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Mozambican President Filipe Nyusi declared on Friday that, even during the current election campaign, he has been talking with the leadership of the former rebel movement Renamo about the disarmament and demobilisation of the Renamo militia, and the integration of its members, either into the defence and security forces, or into civilian life.
He told an election rally in the town of Mocuba, in the central province of Zambezia, that he had spoken by phone earlier that day with Renamo leader Ossufo Momade about implementation of the peace agreement the two men had signed on 6 August.
He said Momade had given him guarantees that the demobilisation is going ahead without any problems and will be completed on schedule. This seems most unlikely – all Renamo military bases should have been dismantled by 21 August, but there have been no reports that any bases at all have ceased to exist. No information has been given to the public as to how many men have been demobilised and how many of their weapons have been collected.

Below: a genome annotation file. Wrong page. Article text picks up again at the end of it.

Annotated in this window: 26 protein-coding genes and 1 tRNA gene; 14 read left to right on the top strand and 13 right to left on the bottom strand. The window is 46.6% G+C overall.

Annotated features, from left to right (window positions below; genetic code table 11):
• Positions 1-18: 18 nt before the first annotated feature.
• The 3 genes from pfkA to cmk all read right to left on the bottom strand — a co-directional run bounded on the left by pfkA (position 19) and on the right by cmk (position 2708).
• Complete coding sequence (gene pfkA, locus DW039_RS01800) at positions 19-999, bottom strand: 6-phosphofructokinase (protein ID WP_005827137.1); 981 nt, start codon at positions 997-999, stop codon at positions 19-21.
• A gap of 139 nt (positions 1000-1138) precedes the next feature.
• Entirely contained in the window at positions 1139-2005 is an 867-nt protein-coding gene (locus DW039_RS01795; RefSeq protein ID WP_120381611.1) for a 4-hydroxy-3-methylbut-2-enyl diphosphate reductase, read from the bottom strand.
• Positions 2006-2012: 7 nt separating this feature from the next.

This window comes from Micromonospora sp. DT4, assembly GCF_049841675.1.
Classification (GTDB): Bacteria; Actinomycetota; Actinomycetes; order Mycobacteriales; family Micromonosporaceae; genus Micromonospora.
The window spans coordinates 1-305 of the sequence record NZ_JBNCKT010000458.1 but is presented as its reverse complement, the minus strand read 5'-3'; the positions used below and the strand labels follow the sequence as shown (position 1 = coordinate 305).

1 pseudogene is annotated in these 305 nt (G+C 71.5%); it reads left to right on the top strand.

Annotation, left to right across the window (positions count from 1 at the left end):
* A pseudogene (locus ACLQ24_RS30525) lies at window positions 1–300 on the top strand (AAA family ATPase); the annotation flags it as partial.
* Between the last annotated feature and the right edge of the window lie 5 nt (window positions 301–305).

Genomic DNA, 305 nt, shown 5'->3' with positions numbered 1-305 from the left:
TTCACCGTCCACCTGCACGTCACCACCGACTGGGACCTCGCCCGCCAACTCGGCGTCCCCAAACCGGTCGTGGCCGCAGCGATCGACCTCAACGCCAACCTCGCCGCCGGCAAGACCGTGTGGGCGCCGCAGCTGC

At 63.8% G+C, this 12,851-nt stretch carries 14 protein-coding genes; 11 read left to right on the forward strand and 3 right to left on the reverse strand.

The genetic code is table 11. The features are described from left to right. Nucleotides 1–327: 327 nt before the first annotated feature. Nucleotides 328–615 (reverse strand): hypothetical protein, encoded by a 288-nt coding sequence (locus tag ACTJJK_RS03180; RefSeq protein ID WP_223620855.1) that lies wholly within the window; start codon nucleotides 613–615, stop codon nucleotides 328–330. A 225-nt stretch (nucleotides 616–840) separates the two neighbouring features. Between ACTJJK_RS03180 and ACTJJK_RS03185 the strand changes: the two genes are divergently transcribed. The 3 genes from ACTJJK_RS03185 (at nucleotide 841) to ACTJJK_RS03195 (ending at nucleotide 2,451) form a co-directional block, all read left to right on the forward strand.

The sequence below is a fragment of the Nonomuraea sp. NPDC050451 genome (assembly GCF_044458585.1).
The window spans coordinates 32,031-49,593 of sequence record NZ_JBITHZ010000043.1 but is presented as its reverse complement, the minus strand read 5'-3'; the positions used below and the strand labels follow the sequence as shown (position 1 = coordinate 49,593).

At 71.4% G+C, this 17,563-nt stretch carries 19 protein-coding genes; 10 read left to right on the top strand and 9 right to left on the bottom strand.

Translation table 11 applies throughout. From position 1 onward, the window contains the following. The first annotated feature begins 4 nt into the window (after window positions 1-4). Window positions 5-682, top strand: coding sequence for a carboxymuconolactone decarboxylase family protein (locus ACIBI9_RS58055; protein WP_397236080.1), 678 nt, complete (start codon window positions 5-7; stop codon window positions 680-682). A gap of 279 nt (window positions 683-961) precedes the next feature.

A complicating factor is that Renamo has split, and the dissidents calling themselves the “Renamo Military Junta” claim to represent all Renamo guerrillas. It is not known how many of Renamo’s armed men follow the Junta and how many have remained loyal to Momade.
Nyusi complained of the slow pace of demobilisation, but was confident that the process would eventually be successful. Both in Mocuba and at a rally earlier in the day in the district of Maganja da Costa, he urged Renamo fighters to leave the bush, and return to their families and to Mozambican society.
“Come out of the bush!”, he declared in Mocuba. “There is plenty of arable land in Mozambique where you can produce and earn money”.
Nothing can be achieved through war, he warned. “My promise is to work for peace, jobs and work”, he stressed.
He pledged that, if elected for a further five year term of office, he would prioritise development of the countryside, where the majority of the Mozambican population lives, through initiatives such as the “Sustenta” programme, which seeks to boost agricultural production and marketing, and is currently under implementation in ten districts in Zambezia and the neighbouring province of Nampula.
“This is what will end poverty”, he declared, stressing that is through increased production that food security and household income can be improved.Source: AIM